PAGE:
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Michigan Courts Selected to Participate in NCJFCJ’s Implementation Sites Project

News / NCJFCJ News / Michigan Courts Selected to Participate in NCJFCJ’s Implementation Sites Project

National organization to help courts improve outcomes in child abuse and neglect cases

The National Council of Juvenile and Family Court Judges (NCJFCJ) has selected the 10th Circuit Court, Family Division in Saginaw, Mich. and the Berrien County Trial Court, Family Division in St. Joseph, Mich. as two of six new courts to join their Implementation Sites Project, which helps to improve outcomes for abused and neglected children and their families.

The NCJFCJ Implementation Sites Project, which is funded by the Office of Juvenile Justice and Delinquency Prevention, provides child abuse and neglect courts with training, technical assistance and support to guide program improvement, sustainability and performance. As part of their involvement in this project, Implementation Sites are expected to implement meaningful change, evaluate progress as well as share challenges and successes with other courts across the country. The Implementation Sites will integrate promising practices, as defined by the NCJFCJ’s Enhanced Resource Guidelines: Improving Court Practices in Child Abuse and Neglect Cases to guide their system reform efforts.

The 10th Circuit Court, Family Court in Saginaw, Mich. was selected during a time of transition as Lead Judge Barbara Meter was elected two years ago, filling a seat of a judge who served for more than 30 years. The 10th Circuit Court is eager to use this time to begin the system improvement process to better serve the children and families before the court.

“Being new to the bench, I’m excited for the collaboration and guidance that will be provided by the NCJFCJ’s Implementation Sites Project,” said Judge Meter. “The project will not only make me a stronger leader, but will help improve the court’s effectiveness to efficiently respond to the needs of our community’s most vulnerable. We believe we can demonstrate to our children and families that Saginaw County can make great strides in improving how we handle our most delicate and important cases of abuse and neglect.”

The Berrien County Trial Court, Family Division in St. Joseph, Mich. has made great strides on the delinquency side of juvenile cases by implementing new processes to decrease the number of youth taken into the juvenile center, increasing the options available to divert youth and keep them out of the formal system altogether, and adding an evidence-based continuum of home-based therapy services available for delinquent youth and their families. As a result, the number of formal delinquency filings has been cut in half. The Berrien County Trial Court was selected to pursue the same level of excellence in dependency processes and programs.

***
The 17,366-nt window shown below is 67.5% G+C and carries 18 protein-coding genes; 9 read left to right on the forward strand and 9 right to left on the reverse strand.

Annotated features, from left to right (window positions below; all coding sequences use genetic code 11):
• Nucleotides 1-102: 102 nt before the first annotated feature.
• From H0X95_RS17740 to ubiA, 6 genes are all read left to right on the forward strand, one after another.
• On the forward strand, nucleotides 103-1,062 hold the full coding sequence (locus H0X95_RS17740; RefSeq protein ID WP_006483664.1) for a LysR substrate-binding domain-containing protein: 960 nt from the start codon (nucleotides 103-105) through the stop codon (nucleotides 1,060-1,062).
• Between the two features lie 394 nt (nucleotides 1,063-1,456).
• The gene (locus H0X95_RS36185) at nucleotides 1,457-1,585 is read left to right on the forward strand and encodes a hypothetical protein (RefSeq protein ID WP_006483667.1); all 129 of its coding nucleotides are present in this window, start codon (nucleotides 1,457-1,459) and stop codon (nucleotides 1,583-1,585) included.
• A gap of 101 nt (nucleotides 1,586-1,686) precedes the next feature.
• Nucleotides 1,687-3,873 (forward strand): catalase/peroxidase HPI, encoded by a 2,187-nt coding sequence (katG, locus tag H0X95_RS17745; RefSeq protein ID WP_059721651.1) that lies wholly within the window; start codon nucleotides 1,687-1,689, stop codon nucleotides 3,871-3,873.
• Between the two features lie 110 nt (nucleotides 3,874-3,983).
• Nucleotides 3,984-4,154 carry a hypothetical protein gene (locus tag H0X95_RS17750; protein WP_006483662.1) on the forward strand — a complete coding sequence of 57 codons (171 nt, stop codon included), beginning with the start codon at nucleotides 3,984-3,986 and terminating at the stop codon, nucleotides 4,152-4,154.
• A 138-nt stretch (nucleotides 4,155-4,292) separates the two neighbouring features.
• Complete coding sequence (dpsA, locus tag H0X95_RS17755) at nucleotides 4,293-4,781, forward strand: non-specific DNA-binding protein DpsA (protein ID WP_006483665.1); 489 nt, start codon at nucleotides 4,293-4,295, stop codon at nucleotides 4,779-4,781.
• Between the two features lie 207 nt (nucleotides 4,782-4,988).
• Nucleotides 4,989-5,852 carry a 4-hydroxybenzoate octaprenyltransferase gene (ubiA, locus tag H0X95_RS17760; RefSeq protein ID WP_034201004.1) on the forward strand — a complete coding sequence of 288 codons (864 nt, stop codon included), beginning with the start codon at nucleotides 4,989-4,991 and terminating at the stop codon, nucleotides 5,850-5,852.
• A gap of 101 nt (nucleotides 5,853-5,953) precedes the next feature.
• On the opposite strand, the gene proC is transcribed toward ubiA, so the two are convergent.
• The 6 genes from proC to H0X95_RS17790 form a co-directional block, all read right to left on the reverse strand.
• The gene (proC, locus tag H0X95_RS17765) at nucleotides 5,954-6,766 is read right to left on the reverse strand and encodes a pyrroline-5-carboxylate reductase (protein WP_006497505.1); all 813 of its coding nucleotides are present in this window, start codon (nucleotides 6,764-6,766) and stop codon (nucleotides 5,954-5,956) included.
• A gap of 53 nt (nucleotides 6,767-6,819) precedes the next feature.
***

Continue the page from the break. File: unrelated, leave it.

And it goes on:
“We are both excited and honored to be part of this project,” said Judger Berger. “The NCJFCJ’s Implementation Sites Project offers us the opportunity to do some self-evaluation, as well as evidence-based program development. We are strongly committed to making some positive changes by looking for new and innovative approaches to better serve the citizens of Berrien County.”

A tea­­m from the NCJFCJ will travel to both courts next month for initial site visits, which include a variety of assessment activities including court observation, convening focus groups and collecting data for evaluation purposes, which help for a better understanding of the jurisdiction. With this crucial insight and vital input from those involved in the court process, an action plan will be created to assist the court in its court improvement journey.

About the National Council of Juvenile and Family Court Judges (NCJFCJ):

Founded in 1937, the Reno, Nev.-based National Council of Juvenile and Family Court Judges, is the nation’s oldest judicial membership organization and focused on improving the effectiveness of our nation’s juvenile and family courts. A leader in continuing education opportunities, research, and policy development in the field of juvenile and family justice, the 2,000-member organization is unique in providing practice-based resources to jurisdictions and communities nationwide.

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